Saturday, January 8, 2011
Film Review | The King's Speech
The Mouth that Roared
by Thomas Delapa
Despite the upper-crust, high-flown tone, The King’s Speech may stick in your throat, especially those not amused by the all-too-common History Lite style of filmmaking. This made-for-export British import says too much, emphatically, yet ends up saying precious little.
The king in question is England’s future George VI (Colin Firth), son of the aging King George V (Michael Gambon). As the duke of York in the prewar 1930s, “Bertie” can hardly utter a word without stammering, let alone annunciate the king’s English. And in the new 20th-century era of radio and microphones, Bertie’s humiliating impediment echoes through every ear in the U.K. The failure of conventional speech therapists leads Bertie and his pert wife Elizabeth (Helena Bonham Carter) to Lionel Logue (Geoffrey Rush), a saucy, unorthodox Aussie who’s never at a loss for words.
Tom Hooper, the award-winning British TV director, gives his royal subjects exactly the opposite treatment that won him kudos in HBO’s John Adams and Elisabeth I miniseries. He trades in-depth complexity for glossy simplicity, downsizes wit into glibness. In 100-odd minutes, Bertie battles his stutter, silences his insecurities and majestically finds his inner monarch, all crowned by his ascent to the throne. While this biopic is delivered as King George’s story, the filmmakers take revisionist liberties, putting words in Firth’s mouth which practically shout out: “My kingdom for an Oscar!”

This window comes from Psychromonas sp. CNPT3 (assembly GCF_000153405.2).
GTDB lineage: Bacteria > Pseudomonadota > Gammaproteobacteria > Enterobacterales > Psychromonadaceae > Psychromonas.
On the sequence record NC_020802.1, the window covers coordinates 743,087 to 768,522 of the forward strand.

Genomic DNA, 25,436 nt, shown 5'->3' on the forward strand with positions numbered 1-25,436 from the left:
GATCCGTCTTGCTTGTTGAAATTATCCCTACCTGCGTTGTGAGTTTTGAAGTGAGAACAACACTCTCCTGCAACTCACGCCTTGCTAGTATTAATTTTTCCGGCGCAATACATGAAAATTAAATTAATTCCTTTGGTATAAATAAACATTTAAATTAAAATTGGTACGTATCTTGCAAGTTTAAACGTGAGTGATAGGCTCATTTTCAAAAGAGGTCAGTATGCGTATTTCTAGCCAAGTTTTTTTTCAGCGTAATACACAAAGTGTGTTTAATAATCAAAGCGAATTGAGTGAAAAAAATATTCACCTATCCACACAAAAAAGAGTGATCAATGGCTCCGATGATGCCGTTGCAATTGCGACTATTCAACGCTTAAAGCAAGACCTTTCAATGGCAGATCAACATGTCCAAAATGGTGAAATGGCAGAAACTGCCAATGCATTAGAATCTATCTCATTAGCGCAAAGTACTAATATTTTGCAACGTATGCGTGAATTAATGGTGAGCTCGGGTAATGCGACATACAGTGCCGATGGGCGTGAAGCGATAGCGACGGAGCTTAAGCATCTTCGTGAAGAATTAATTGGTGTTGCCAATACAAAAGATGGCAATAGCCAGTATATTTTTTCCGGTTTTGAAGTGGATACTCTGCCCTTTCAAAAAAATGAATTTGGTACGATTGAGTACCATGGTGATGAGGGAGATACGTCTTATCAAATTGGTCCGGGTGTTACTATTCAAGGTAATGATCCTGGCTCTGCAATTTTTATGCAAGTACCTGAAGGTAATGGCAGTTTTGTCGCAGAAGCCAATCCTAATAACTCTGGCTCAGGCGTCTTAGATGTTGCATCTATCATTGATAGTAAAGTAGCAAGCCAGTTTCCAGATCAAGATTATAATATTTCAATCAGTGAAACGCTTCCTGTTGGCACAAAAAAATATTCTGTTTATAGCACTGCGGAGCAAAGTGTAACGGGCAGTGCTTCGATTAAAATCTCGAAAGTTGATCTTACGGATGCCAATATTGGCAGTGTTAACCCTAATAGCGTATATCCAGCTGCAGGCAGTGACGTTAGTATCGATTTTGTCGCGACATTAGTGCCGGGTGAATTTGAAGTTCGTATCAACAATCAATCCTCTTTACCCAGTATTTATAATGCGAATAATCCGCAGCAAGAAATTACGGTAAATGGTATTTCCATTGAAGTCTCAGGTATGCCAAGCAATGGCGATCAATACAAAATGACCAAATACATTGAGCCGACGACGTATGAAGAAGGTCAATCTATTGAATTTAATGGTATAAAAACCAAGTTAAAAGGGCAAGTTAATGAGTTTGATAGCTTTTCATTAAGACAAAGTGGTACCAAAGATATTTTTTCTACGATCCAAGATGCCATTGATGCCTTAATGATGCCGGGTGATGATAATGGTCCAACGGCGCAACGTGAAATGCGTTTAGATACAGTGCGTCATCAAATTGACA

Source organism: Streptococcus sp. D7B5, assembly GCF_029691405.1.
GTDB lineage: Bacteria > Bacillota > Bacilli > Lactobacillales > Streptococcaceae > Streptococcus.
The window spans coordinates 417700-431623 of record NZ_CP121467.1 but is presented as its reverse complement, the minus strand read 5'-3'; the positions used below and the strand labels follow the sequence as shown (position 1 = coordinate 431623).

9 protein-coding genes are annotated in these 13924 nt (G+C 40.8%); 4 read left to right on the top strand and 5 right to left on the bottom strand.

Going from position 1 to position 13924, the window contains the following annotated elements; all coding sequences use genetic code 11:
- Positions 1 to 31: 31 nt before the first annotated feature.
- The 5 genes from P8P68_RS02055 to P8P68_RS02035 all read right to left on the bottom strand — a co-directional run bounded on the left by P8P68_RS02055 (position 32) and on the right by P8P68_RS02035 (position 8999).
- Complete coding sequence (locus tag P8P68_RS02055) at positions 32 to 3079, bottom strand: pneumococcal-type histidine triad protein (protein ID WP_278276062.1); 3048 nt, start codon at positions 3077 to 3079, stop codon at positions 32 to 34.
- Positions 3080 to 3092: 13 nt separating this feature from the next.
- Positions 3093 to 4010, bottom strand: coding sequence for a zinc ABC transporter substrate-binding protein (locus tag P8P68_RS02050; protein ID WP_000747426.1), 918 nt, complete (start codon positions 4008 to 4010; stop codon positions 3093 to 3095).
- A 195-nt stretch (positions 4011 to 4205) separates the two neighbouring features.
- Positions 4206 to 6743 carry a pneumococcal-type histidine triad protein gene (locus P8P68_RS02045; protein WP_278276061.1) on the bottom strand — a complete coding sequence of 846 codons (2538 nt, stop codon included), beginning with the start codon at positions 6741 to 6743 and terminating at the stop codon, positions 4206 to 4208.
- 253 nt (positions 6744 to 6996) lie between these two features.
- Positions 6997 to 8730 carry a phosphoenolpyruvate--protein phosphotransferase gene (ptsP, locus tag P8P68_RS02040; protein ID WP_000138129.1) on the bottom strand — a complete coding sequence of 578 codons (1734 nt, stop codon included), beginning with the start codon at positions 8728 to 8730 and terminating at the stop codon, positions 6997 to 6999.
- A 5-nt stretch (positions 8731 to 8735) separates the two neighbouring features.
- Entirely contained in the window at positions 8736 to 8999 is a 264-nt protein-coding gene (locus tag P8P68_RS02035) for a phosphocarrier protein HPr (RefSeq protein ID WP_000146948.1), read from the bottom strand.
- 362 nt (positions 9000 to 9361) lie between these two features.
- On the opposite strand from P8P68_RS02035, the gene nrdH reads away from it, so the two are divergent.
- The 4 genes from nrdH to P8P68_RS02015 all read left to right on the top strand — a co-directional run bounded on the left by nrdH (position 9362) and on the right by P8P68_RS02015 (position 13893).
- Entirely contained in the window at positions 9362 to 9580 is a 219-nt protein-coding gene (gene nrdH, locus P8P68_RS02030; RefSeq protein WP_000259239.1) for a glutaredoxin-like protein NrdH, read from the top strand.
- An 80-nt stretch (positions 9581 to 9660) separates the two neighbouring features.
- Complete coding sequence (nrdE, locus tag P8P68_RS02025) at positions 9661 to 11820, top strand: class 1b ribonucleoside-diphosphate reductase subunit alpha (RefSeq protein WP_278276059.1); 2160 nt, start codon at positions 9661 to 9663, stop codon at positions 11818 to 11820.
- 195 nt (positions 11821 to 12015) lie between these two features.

A regal actor, Firth deserves better. When Logue first meets Bertie, pain and shame are written all over his face as he struggles to spit out his words. When he can speak, he’s alternately self-deprecating (“Timing isn’t my strong suit”) and angry, fuming with rage against Logue’s insolent quips. But after an auspicious prologue, screenwriter David Seidler recites rote formula, regurgitating the uplifting teacher-student lessons from the My Fair Lady/Educating Rita school of dramatics. The pronounced twist here is that it’s the Aussie commoner who’s Henry Higgins, while Bertie is the linguistically challenged timid prince with a frog in his throat.
In a movie calculated to serve up a checklist of pop talking points, Logue also pulls up a comfy Freudian couch in his ruddy, womb-like office. Lurking unspoken behind Bertie’s stutter are deep but not-too-dark childhood insecurities. He only has to face up to his bullying father and older brother (Guy Pearce) and tell them off, at least symbolically. When Bertie finally works up the courage to shout out “I have a voice!” all the audience can say, in unison, is “By George, I think he’s got it.”
While quite a few modern accounts address Bertie’s brother, the infamous and ill-fated King Edward VIII, as a man who romantically, even heroically, chose love over the throne, Hooper dismisses him in few words as a weak and frivolous playboy. The less said the better about another saggy caricature, Timothy Spall’s bulldog-jowly Winston Churchill.
Little is left unsaid in The King’s Speech, especially not the barrage of four-letter words that Bertie blurts out as damn-breaking shock therapy. Not only is the king a man of the people, but this blue-blood bloody well knows how to curse.